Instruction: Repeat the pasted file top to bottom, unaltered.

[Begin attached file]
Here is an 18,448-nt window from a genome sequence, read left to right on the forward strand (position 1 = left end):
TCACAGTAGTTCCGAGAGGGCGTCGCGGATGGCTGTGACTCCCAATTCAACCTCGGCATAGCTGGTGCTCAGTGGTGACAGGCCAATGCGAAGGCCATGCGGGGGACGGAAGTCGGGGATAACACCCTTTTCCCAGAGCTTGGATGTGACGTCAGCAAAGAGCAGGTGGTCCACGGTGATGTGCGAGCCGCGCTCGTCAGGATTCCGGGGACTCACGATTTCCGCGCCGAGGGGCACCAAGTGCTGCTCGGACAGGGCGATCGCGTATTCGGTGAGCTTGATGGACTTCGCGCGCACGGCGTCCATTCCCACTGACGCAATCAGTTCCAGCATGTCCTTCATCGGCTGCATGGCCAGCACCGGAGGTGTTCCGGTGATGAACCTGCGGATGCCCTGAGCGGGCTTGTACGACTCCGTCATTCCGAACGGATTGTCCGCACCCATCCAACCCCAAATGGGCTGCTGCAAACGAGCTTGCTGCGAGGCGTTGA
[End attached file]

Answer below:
Here is an 18,448-nt window from a genome sequence, read left to right on the forward strand (position 1 = left end):
TCACAGTAGTTCCGAGAGGGCGTCGCGGATGGCTGTGACTCCCAATTCAACCTCGGCATAGCTGGTGCTCAGTGGTGACAGGCCAATGCGAAGGCCATGCGGGGGACGGAAGTCGGGGATAACACCCTTTTCCCAGAGCTTGGATGTGACGTCAGCAAAGAGCAGGTGGTCCACGGTGATGTGCGAGCCGCGCTCGTCAGGATTCCGGGGACTCACGATTTCCGCGCCGAGGGGCACCAAGTGCTGCTCGGACAGGGCGATCGCGTATTCGGTGAGCTTGATGGACTTCGCGCGCACGGCGTCCATTCCCACTGACGCAATCAGTTCCAGCATGTCCTTCATCGGCTGCATGGCCAGCACCGGAGGTGTTCCGGTGATGAACCTGCGGATGCCCTGAGCGGGCTTGTACGACTCCGTCATTCCGAACGGATTGTCCGCACCCATCCAACCCCAAATGGGCTGCTGCAAACGAGCTTGCTGCGAGGCGTTGA